Dana and Kent’s 1920s Del Ray bungalow is tastefully decorated, uncluttered, airy, and bright. They make a 1-story, 3-bedroom, 1-bathroom home seem much bigger, which is quite a feat when you stop to consider that they’re raising four children in all of 1,200 square feet.
Oh, and they have a dog too.
The home does boast a basement, half of which is finished and serves as the kids’ playroom where any and all messes are conscientiously overlooked. The other half is their laundry and storage area, and they have a shed out back. Plus, the main floor has 9 foot ceilings which gives the greater illusion of spaciousness.
Even so, it takes considerable talent to keep the clutter under control when raising four children in any home, let alone a small home.
Dana says they make an effort to keep things orderly. She and Kent also use techniques, I noticed, that make the job easier — ones that we can all try to emulate.
A minimum of knick-knacks. In the living room, the surfaces are free of a lot of decorative touches which gives the room an air of calm.
Furniture with added storage options. A must in small homes. Dana and Kent make use of the big armoire for storage. It’s packed with photo albums, books, toys, you name it. The kids like to play with blocks in this room so she keeps one basket in the armoire and one under the sofa for easy access.
The dining room becomes the kids’ art and craft space the minute they come home from school. Art supplies come out of the closet where they’re neatly organized in bins.
A big drawer in a dresser against the wall holds paper. Dana lets the art activity happen without restraint and then whisks everything away when it’s time for dinner.
The kitchen has ample storage and again Dana and Kent do a great job of keeping the counters free of clutter. I’m sure things are plenty messy in here during mealtimes, but what a nice thing to experience a zen of simplicity during off hours.
Harnessing the paper trail. The stairway leading to the basement is command central with two white board calendars and various clippings and whatnot. So much of what clutters up a house is all of the paper that comes home from school, as well as bills and catalogs. This system leaves the rest of the house much more tidy.
Light wall colors. The light reflects well from the warm, natural colors and makes the rooms seem more spacious and bright.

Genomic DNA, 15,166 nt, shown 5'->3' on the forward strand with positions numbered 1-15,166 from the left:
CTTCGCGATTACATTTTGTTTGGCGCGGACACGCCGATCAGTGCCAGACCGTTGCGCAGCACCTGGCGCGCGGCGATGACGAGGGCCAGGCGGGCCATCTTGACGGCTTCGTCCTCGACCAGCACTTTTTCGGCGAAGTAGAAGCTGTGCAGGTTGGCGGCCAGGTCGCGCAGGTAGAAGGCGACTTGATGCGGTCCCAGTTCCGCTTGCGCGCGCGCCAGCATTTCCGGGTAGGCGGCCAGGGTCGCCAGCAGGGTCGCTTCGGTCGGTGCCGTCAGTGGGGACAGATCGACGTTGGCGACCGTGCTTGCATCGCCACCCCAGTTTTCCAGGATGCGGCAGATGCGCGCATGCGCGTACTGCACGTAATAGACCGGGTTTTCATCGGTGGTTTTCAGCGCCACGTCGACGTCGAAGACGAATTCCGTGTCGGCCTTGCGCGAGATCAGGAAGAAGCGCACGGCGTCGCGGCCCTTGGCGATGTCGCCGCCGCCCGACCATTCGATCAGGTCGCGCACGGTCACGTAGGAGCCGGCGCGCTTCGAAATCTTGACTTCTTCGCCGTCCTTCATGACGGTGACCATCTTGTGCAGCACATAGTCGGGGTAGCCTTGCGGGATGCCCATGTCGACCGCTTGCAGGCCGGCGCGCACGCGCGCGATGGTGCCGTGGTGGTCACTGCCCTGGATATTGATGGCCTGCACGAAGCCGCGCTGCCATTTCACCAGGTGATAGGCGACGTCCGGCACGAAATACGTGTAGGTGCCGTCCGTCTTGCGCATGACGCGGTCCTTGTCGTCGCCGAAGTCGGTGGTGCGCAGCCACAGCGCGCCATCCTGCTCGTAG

The bathroom is quite roomy. And with its high ceilings, wall colors, and serene white tiles, it feels larger still. I can imagine a couple of kids in the tub, a couple more on deck.
The kids are two to a bedroom, as you probably figured out by now.
Simple window treatments. The blinds allow light to stream in and achieve nice clean lines. I like that Dana and Kent use the same style on all of the windows which creates a cohesiveness, and again, a simplicity that gives the illusion of a larger overall space.
Great closet organization. Dana says the best investment she and Kent made in the house was installing custom closets.
Furniture and artwork scaled to fit the space. I love how they take advantage of the high ceilings with a long vertical triptych and tall armoire, and use medium-sized sofa and chairs, plus an ottoman that can, I’m sure, serve as a coffee table. The open area in the living room is a smart way to create space.
If you follow this advice, you might imagine a home that may look too staged, like a catalog spread. And before you start to think that their kids must be unusually mellow, keep in mind that they spend a lot of time making a ruckus in their basement playroom.
Yet, while uncluttered and not overly decorated on the main floor, Dana and Kent’s home exudes plenty of personality and warmth. Dana has framed and hung her collection of art and souvenir prints from the time she lived in Japan. (A future DIY Del Ray post will show you the entire collection.) They also display pictures of their children, rotating them in this wonderful grid of portraits.
And they display their children’s own delightful art creations prominently throughout the home.
Avid readers and bibliophiles one and all, there are books galore in the children’s rooms and they plan to install floor-to-ceiling bookshelves in the kitchen soon, so their many volumes of poetry and literature can come out of storage.
When the middle twins were babies, they put them in the room next to their room, which has a connecting door. That worked out well for night-time parenting duties. Now, though, they have the two girls in that room and they’ve put a big bookshelf in front of the door.
Dana says that living in a small house in Del Ray is a trade-off they don’t regret making. “I feel lucky for the house, our neighbors, the community,” she says. In fact, next time you’re out, it’s likely you’ll see her and Kent with all four adorable children in tow perhaps playing in the Del Ray pocket park a mere stone’s throw away from their home or sipping hot chocolate at St. Elmo’s.